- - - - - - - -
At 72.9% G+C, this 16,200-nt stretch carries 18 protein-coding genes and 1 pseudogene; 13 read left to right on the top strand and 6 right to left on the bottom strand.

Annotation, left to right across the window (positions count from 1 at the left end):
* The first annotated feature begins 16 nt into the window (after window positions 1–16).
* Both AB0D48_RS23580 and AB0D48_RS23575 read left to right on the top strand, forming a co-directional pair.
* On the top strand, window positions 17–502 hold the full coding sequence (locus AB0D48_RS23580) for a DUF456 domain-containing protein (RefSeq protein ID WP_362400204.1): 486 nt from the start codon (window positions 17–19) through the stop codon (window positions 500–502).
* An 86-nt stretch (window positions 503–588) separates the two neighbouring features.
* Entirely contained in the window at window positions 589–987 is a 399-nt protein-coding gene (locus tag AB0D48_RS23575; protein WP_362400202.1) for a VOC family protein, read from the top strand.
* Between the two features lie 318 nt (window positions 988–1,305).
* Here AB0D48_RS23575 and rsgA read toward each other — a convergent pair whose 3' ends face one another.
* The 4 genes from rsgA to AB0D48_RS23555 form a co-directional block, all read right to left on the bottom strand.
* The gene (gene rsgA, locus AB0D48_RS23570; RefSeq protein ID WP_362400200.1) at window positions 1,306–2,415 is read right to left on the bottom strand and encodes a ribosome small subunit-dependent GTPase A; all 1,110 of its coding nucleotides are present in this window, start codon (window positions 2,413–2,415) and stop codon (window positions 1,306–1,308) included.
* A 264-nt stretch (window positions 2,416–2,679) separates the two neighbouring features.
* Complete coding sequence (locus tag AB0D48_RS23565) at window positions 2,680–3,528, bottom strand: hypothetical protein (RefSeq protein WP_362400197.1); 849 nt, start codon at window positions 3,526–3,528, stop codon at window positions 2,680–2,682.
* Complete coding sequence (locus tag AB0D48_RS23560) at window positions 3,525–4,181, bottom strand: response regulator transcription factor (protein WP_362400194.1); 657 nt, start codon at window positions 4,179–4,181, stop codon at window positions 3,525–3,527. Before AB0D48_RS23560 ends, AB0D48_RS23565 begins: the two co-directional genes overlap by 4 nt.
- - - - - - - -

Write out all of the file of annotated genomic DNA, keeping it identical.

At 72.9% G+C, this 16,200-nt stretch carries 18 protein-coding genes and 1 pseudogene; 13 read left to right on the top strand and 6 right to left on the bottom strand.

Annotation, left to right across the window (positions count from 1 at the left end):
* The first annotated feature begins 16 nt into the window (after window positions 1–16).
* Both AB0D48_RS23580 and AB0D48_RS23575 read left to right on the top strand, forming a co-directional pair.
* On the top strand, window positions 17–502 hold the full coding sequence (locus AB0D48_RS23580) for a DUF456 domain-containing protein (RefSeq protein ID WP_362400204.1): 486 nt from the start codon (window positions 17–19) through the stop codon (window positions 500–502).
* An 86-nt stretch (window positions 503–588) separates the two neighbouring features.
* Entirely contained in the window at window positions 589–987 is a 399-nt protein-coding gene (locus tag AB0D48_RS23575; protein WP_362400202.1) for a VOC family protein, read from the top strand.
* Between the two features lie 318 nt (window positions 988–1,305).
* Here AB0D48_RS23575 and rsgA read toward each other — a convergent pair whose 3' ends face one another.
* The 4 genes from rsgA to AB0D48_RS23555 form a co-directional block, all read right to left on the bottom strand.
* The gene (gene rsgA, locus AB0D48_RS23570; RefSeq protein ID WP_362400200.1) at window positions 1,306–2,415 is read right to left on the bottom strand and encodes a ribosome small subunit-dependent GTPase A; all 1,110 of its coding nucleotides are present in this window, start codon (window positions 2,413–2,415) and stop codon (window positions 1,306–1,308) included.
* A 264-nt stretch (window positions 2,416–2,679) separates the two neighbouring features.
* Complete coding sequence (locus tag AB0D48_RS23565) at window positions 2,680–3,528, bottom strand: hypothetical protein (RefSeq protein WP_362400197.1); 849 nt, start codon at window positions 3,526–3,528, stop codon at window positions 2,680–2,682.
* Complete coding sequence (locus tag AB0D48_RS23560) at window positions 3,525–4,181, bottom strand: response regulator transcription factor (protein WP_362400194.1); 657 nt, start codon at window positions 4,179–4,181, stop codon at window positions 3,525–3,527. Before AB0D48_RS23560 ends, AB0D48_RS23565 begins: the two co-directional genes overlap by 4 nt.